German and Australian photographer Helmut Newton was born in 1920. It is quite difficult to believe that the provocative pictures that turned the world of fashion photography were created by an author whose creative development took place in the middle of the last century. Hellmuth, who dreamed of becoming a paparazzi, achieved unprecedented heights: he owns portraits of Margaret Thatcher and Salvador Dali, and among his admirers there is the world art elite in the person of Andy Warhol, David Bowie, Twiggy, Elizabeth Taylor and many others. In the 80s, the greatest provocateur focused on portrait photography: he shot Catherine Deneuve, Sting, Sophia Loren, Monica Bellucci, Sigourney Weaver, Jane Birkin, and his work with Cindy Crawford "The Lady with the Doberman" is still considered one of the most popular photographs of our time ... However, it was the works of the 70s that shocked and amazed the audience to the core. Visitors to the Erarta Museum will be able to get acquainted with photographs of this unusually bright, innovative period in the work of Helmut Newton.
In 1971, Hellmuth suffered a heart attack, which his wife and muse June helped Newton to cope with. This event marked the beginning of a new stage in the author's work: he creates more and more candid photographs, rethinking the image of a woman - now she appears to be imperious and fatal. The images of this period, permeated with voyeuristic, fetishistic and lesbian overtones, angered both conservatives and feminists - however, in the ranks of the latter, Newton caused a split. While some scolded him for exploitation, others paid tribute to the strong and overtly dominant woman praised by the photographer. And the author himself emphasized: "Voyeurism in photography is a necessary and professional perversion."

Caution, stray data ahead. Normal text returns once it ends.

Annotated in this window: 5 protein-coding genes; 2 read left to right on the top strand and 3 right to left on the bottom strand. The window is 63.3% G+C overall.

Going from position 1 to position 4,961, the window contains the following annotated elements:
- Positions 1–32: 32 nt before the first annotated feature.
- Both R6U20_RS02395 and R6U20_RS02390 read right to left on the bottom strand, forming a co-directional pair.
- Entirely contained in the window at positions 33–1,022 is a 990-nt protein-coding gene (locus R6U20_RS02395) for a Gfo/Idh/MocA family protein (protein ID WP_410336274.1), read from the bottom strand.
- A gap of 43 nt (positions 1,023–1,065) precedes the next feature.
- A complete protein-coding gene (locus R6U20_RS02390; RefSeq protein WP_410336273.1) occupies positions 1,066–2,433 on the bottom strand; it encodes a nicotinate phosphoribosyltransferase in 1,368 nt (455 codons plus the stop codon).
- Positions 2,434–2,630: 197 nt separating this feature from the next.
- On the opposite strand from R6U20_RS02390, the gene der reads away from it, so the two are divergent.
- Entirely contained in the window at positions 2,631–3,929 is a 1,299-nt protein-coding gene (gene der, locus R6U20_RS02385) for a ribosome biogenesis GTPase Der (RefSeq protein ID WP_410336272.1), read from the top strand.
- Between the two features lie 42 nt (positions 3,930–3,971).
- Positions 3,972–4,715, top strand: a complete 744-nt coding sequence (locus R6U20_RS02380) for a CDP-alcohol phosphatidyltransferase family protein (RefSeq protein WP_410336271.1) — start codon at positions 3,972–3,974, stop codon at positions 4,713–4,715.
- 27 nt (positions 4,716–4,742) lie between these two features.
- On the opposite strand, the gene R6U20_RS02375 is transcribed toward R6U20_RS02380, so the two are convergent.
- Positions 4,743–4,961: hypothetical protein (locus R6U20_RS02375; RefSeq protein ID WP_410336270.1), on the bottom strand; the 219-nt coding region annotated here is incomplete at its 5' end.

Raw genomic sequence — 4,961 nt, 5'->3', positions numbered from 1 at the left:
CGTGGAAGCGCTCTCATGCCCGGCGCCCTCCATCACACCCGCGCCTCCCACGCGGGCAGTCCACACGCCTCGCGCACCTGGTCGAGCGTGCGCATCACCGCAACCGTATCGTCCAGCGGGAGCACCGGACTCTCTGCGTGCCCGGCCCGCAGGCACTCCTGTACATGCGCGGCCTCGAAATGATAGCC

The exhibition in "Erarta", succinctly and proudly named after the greatest photographer, will feature more than seventy works created from 1973 to 1981. Among them - the legendary diptych-antithesis "They're Coming" from 1981, several photographs called Rue Aubriot, which brought unprecedented fame to Yves Saint Laurent's tuxedo, portraits of the young Karl Lagerfeld, Andy Warhol, Charlotte Rampling, Elsa Peretti, David Hockney, Paloma Picasso , a self-portrait with his wife and an unknown model and other famous works.